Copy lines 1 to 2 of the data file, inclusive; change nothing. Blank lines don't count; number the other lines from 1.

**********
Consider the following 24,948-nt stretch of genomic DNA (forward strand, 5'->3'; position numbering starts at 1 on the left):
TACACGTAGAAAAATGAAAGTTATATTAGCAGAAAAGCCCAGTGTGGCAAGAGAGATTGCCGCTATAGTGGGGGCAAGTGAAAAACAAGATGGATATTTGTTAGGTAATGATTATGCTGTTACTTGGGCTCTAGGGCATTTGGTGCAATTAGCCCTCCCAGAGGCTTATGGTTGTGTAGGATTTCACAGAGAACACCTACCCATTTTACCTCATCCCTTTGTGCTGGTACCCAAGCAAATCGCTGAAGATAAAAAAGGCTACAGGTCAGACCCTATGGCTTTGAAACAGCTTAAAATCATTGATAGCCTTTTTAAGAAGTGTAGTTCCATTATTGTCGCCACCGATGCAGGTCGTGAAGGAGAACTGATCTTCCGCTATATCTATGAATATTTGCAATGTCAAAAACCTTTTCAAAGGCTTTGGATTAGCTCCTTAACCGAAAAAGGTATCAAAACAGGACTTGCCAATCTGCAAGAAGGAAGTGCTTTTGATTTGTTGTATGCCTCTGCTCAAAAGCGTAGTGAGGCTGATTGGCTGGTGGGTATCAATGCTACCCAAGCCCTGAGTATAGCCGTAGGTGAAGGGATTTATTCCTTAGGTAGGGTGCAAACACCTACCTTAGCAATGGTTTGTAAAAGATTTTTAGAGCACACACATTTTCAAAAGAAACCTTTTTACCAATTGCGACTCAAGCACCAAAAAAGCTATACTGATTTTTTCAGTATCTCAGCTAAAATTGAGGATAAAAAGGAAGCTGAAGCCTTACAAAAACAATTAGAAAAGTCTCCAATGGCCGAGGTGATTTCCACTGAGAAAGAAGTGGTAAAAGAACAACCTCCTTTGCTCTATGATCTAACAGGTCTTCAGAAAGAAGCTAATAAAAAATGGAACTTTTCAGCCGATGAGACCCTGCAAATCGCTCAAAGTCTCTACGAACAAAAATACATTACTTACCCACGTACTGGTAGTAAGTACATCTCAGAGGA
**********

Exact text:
Consider the following 24,948-nt stretch of genomic DNA (forward strand, 5'->3'; position numbering starts at 1 on the left):
TACACGTAGAAAAATGAAAGTTATATTAGCAGAAAAGCCCAGTGTGGCAAGAGAGATTGCCGCTATAGTGGGGGCAAGTGAAAAACAAGATGGATATTTGTTAGGTAATGATTATGCTGTTACTTGGGCTCTAGGGCATTTGGTGCAATTAGCCCTCCCAGAGGCTTATGGTTGTGTAGGATTTCACAGAGAACACCTACCCATTTTACCTCATCCCTTTGTGCTGGTACCCAAGCAAATCGCTGAAGATAAAAAAGGCTACAGGTCAGACCCTATGGCTTTGAAACAGCTTAAAATCATTGATAGCCTTTTTAAGAAGTGTAGTTCCATTATTGTCGCCACCGATGCAGGTCGTGAAGGAGAACTGATCTTCCGCTATATCTATGAATATTTGCAATGTCAAAAACCTTTTCAAAGGCTTTGGATTAGCTCCTTAACCGAAAAAGGTATCAAAACAGGACTTGCCAATCTGCAAGAAGGAAGTGCTTTTGATTTGTTGTATGCCTCTGCTCAAAAGCGTAGTGAGGCTGATTGGCTGGTGGGTATCAATGCTACCCAAGCCCTGAGTATAGCCGTAGGTGAAGGGATTTATTCCTTAGGTAGGGTGCAAACACCTACCTTAGCAATGGTTTGTAAAAGATTTTTAGAGCACACACATTTTCAAAAGAAACCTTTTTACCAATTGCGACTCAAGCACCAAAAAAGCTATACTGATTTTTTCAGTATCTCAGCTAAAATTGAGGATAAAAAGGAAGCTGAAGCCTTACAAAAACAATTAGAAAAGTCTCCAATGGCCGAGGTGATTTCCACTGAGAAAGAAGTGGTAAAAGAACAACCTCCTTTGCTCTATGATCTAACAGGTCTTCAGAAAGAAGCTAATAAAAAATGGAACTTTTCAGCCGATGAGACCCTGCAAATCGCTCAAAGTCTCTACGAACAAAAATACATTACTTACCCACGTACTGGTAGTAAGTACATCTCAGAGGA